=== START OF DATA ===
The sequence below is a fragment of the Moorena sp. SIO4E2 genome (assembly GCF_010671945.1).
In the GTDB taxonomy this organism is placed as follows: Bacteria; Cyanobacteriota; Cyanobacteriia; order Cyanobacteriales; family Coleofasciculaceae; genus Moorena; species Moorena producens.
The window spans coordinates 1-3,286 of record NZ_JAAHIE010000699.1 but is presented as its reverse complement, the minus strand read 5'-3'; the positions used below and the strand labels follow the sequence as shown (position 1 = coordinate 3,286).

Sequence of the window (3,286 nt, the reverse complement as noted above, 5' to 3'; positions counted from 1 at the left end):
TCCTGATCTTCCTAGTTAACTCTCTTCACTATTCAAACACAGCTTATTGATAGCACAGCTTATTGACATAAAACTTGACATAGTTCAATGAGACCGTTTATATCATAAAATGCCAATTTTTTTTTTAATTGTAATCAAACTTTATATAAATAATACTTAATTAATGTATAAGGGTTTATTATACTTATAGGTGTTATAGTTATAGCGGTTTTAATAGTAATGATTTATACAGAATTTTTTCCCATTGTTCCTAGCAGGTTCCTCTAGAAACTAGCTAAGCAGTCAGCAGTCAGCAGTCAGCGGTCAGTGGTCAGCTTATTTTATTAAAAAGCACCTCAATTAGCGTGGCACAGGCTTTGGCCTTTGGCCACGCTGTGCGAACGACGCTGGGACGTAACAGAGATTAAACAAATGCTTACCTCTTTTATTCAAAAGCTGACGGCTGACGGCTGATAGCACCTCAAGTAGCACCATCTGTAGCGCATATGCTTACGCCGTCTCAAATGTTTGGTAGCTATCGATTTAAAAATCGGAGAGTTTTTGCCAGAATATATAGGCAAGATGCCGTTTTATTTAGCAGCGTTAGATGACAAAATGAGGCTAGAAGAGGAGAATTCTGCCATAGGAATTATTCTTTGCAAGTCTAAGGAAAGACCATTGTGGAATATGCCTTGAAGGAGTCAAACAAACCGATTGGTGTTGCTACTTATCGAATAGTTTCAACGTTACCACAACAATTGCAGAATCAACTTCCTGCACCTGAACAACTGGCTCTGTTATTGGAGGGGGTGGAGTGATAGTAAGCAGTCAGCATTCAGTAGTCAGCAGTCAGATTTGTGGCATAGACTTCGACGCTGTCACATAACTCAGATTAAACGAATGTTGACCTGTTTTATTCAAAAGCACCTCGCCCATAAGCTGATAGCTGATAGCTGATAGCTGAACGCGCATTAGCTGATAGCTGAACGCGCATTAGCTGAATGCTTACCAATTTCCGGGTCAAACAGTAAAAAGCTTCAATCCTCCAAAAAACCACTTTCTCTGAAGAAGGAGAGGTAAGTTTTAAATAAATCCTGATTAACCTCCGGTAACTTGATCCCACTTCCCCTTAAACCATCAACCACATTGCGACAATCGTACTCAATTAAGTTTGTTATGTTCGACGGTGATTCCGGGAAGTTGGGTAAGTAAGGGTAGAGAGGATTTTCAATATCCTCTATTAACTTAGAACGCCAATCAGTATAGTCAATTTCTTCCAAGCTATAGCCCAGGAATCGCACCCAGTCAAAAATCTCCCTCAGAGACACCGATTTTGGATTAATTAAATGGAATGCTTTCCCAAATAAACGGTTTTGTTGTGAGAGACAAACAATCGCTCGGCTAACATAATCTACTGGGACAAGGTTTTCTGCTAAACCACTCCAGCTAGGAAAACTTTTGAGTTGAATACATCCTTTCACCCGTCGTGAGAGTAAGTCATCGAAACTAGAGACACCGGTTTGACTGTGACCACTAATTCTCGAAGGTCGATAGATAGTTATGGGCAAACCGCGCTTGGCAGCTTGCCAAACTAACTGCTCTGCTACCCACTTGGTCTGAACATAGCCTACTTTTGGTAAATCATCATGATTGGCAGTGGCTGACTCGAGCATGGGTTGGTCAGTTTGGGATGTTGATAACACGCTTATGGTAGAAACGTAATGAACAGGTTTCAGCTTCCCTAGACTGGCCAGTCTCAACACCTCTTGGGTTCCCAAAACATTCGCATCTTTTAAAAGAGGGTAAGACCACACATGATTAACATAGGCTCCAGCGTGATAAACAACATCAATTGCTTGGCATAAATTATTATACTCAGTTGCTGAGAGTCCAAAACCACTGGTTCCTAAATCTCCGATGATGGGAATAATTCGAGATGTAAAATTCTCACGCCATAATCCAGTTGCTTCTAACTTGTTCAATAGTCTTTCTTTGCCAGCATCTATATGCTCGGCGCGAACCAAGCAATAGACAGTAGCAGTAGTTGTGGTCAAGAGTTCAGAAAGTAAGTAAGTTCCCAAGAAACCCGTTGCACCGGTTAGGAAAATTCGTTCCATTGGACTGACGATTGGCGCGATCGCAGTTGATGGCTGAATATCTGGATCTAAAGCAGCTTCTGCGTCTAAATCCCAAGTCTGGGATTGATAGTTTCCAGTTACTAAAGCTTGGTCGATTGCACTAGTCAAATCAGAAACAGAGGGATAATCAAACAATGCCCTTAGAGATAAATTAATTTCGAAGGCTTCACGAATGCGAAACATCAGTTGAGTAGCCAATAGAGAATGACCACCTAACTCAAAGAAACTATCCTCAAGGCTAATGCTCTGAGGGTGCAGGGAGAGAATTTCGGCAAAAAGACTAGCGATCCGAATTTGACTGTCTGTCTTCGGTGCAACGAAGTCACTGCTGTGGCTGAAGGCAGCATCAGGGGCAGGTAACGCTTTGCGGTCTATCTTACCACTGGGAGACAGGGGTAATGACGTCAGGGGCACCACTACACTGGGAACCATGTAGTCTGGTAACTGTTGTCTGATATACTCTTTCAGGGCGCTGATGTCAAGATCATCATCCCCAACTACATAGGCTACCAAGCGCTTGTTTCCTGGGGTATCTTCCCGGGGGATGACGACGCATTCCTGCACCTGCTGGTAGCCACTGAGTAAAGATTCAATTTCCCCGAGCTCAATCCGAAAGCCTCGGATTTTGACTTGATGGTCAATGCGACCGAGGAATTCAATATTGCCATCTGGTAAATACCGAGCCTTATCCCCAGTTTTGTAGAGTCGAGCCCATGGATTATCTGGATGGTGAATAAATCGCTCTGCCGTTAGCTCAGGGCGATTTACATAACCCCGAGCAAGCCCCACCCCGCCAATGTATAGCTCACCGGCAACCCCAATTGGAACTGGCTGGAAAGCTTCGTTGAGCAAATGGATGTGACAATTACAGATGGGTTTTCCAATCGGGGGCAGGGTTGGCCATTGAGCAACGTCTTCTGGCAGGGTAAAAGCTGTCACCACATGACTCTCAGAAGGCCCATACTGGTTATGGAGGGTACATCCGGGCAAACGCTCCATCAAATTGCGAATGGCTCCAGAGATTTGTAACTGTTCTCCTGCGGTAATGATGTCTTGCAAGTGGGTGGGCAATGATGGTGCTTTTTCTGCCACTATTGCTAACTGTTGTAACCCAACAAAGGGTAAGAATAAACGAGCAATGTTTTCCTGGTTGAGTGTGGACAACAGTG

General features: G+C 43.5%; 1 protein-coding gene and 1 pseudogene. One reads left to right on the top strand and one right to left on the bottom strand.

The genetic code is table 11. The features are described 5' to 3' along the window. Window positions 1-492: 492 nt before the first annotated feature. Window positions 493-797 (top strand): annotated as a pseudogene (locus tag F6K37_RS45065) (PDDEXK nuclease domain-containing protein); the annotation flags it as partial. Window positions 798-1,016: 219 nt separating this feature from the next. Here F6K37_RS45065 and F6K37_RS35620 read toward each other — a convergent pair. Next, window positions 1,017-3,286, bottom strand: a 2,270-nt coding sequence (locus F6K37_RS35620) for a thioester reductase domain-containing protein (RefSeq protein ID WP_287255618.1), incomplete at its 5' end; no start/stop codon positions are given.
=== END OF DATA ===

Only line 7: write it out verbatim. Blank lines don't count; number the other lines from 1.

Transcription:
The genetic code is table 11. The features are described 5' to 3' along the window. Window positions 1-492: 492 nt before the first annotated feature. Window positions 493-797 (top strand): annotated as a pseudogene (locus tag F6K37_RS45065) (PDDEXK nuclease domain-containing protein); the annotation flags it as partial. Window positions 798-1,016: 219 nt separating this feature from the next. Here F6K37_RS45065 and F6K37_RS35620 read toward each other — a convergent pair. Next, window positions 1,017-3,286, bottom strand: a 2,270-nt coding sequence (locus F6K37_RS35620) for a thioester reductase domain-containing protein (RefSeq protein ID WP_287255618.1), incomplete at its 5' end; no start/stop codon positions are given.